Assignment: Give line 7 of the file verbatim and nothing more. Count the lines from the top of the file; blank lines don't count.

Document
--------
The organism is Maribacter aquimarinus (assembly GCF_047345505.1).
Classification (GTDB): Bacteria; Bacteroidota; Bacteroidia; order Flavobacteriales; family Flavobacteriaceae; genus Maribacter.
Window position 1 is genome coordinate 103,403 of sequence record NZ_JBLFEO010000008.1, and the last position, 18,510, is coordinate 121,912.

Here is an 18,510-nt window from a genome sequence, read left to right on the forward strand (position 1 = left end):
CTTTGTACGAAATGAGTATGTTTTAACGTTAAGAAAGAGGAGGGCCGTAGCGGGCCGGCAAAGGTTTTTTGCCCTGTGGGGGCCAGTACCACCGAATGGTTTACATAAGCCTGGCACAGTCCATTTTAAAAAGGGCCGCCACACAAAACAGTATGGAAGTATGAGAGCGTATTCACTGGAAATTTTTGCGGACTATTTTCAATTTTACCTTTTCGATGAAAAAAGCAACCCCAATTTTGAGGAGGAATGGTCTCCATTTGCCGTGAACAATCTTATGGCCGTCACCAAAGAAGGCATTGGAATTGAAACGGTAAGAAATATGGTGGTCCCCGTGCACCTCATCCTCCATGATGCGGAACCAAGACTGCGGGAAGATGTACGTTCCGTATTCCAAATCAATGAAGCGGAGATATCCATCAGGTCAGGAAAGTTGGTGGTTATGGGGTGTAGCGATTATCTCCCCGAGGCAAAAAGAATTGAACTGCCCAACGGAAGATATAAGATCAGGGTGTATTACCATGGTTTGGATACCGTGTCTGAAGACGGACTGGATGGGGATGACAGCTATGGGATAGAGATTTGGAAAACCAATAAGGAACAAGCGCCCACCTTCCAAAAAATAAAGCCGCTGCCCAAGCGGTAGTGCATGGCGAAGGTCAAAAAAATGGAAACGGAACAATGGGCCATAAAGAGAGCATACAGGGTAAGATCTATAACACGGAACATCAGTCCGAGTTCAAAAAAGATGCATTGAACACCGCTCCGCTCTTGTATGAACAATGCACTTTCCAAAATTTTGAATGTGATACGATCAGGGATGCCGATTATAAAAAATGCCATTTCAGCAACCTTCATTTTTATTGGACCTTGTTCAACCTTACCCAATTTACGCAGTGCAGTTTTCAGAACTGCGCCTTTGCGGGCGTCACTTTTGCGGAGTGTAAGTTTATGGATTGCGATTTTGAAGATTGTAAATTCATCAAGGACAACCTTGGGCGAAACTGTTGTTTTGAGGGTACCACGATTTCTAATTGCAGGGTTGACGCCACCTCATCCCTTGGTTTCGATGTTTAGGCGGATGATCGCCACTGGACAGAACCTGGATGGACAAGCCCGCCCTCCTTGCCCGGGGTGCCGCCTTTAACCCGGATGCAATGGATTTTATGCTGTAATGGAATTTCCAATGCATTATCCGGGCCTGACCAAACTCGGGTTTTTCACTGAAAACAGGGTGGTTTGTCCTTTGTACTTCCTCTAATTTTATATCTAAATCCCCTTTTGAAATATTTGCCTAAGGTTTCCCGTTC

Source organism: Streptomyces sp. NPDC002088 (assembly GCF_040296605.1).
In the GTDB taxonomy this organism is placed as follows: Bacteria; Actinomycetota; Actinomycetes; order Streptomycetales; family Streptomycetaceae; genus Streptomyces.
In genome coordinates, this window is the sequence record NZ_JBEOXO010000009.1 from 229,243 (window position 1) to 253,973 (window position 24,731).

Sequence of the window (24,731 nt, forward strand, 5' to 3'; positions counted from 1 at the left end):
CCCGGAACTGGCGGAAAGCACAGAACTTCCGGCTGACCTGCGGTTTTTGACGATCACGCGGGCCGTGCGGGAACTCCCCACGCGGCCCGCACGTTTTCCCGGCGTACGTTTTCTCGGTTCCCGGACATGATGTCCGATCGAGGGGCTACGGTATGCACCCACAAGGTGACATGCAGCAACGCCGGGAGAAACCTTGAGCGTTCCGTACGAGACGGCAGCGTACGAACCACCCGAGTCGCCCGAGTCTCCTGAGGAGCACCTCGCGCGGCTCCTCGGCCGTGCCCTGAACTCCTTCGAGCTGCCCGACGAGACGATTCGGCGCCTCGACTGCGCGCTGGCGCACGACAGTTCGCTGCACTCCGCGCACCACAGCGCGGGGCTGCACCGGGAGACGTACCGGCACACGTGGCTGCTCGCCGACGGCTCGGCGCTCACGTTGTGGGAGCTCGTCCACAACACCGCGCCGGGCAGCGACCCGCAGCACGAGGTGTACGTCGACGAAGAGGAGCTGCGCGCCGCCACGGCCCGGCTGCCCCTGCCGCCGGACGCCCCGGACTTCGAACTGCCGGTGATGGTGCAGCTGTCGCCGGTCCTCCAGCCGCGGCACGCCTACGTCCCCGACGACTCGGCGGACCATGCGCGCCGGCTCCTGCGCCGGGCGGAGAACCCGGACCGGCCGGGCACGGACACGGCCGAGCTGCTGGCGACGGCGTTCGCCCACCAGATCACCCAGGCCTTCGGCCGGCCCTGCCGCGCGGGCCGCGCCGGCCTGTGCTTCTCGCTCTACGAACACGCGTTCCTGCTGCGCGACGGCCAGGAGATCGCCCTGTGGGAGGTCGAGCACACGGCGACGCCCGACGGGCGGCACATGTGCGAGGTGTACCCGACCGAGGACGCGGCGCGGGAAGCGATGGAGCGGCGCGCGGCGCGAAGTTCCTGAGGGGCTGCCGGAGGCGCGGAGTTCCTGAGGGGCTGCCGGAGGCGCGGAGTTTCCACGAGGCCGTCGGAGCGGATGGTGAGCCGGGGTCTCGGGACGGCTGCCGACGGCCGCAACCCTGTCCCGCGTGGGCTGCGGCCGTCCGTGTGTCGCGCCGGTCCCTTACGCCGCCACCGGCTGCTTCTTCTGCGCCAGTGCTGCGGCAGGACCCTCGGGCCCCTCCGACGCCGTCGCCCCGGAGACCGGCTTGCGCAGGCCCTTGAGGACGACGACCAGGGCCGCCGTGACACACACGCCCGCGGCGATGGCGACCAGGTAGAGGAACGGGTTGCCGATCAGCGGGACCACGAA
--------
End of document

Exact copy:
In the GTDB taxonomy this organism is placed as follows: Bacteria; Actinomycetota; Actinomycetes; order Streptomycetales; family Streptomycetaceae; genus Streptomyces.